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The Origin of the Gingerbread House

From cookie to house, gingerbread is a holiday staple. So how did the gingerbread house tradition begin?

Photo by Brittany Gammon

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As February arrives and we officially move away from the holiday season, I just can’t help but reflect on a few of those favorite flavors to which we can never really say good-bye.

We moved from pumpkin through the oh-so-festive peppermint, eggnog and gingerbread. And it’s that last one, gingerbread, that leaves me with perhaps my fondest memories.

I have decorated many pre-made gingerbread houses. Pre-made is the key word here.

Once when I was little, I assembled my own gingerbread house.

The wall was caving in. The roof had a gap in the middle and the door was crooked, but in my eyes, it was the best little gingerbread house there ever was. Oh to think like a kid.

For many, gingerbread houses have become a tradition.

So how did this tradition begin?

It all starts with the ginger root.

The ginger root is known for being a preservative, so people added it to their cookies and breads, which led to the gingerbread recipe.

Originally grown in Asia, it became a popular trade item to Rome.

Before there were gingerbread houses, gingerbread cookies were created, and they have been around for a long time. The first known gingerbread recipe originated in Greece.

The recipe has since been tweaked. Today it comes in three different forms: flat crisp cookies, spicy cake and the cookie dough used to make the houses, according to Eastern European Food.

“Chinese recipes were developed during the 10th century and by the late Middle Ages, Europeans had their own version of gingerbread. The hard cookies, sometimes gilded with gold leaf and shaped like animals, kings and queens, were a staple at Medieval fairs in England, France, Holland and Germany.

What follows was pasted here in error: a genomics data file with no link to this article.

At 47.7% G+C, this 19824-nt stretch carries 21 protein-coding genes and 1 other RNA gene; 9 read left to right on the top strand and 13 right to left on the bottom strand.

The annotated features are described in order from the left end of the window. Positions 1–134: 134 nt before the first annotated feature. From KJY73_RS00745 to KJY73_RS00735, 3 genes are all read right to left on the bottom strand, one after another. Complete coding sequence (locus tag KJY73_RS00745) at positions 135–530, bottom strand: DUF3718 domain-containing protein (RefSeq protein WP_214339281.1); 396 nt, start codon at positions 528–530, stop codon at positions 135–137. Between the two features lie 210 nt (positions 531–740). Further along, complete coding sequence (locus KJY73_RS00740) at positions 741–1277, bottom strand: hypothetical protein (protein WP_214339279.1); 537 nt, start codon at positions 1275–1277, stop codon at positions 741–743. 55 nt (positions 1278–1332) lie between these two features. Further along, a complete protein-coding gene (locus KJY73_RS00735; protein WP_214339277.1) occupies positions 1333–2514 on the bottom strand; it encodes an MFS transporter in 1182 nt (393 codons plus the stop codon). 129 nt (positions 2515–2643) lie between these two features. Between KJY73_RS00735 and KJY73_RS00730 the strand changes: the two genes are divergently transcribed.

“Queen Elizabeth I is credited with the idea of decorating the cookies in this fashion, after she had some made to resemble the dignitaries visiting her court,” according to PBS.

It came in many shapes, however flowers, birds and animals were the most popular.

“Gingerbread was a favorite treat at festivals and fairs in medieval Europe,” according to the Smithsonian Magazine.

In the 16th century, the gingerbread house entered the world.

The Brothers Grimm published the story of Hansel and Gretel in 1812. For a quick refresher of this story, they stumble upon a house made of candy in the forest.

The concept of the gingerbread house quickly became popular.

Some say gingerbread houses were already invented before Hansel and Gretel while others credit the fairytale.

Either way, the Brothers Grimm deserve credit for their popularity.

Whether you sip it in your gingerbread mocha, enjoy your gingerbread cookie or decorate it every year, I am sure gingerbread will find its way into your house next Christmas season.

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Brittany Gammon

Brittany Gammon

Brittany Gammon is a staff journalist, and anchor for MBU Timeline. Gammon is a senior double majoring in communication studies and journalism. Gammon works in Student Activities on the Welcome Weekend Planning Committee and part-time in Special Events. After graduation, Gammon looks forward to exploring opportunities and making a difference wherever she goes.

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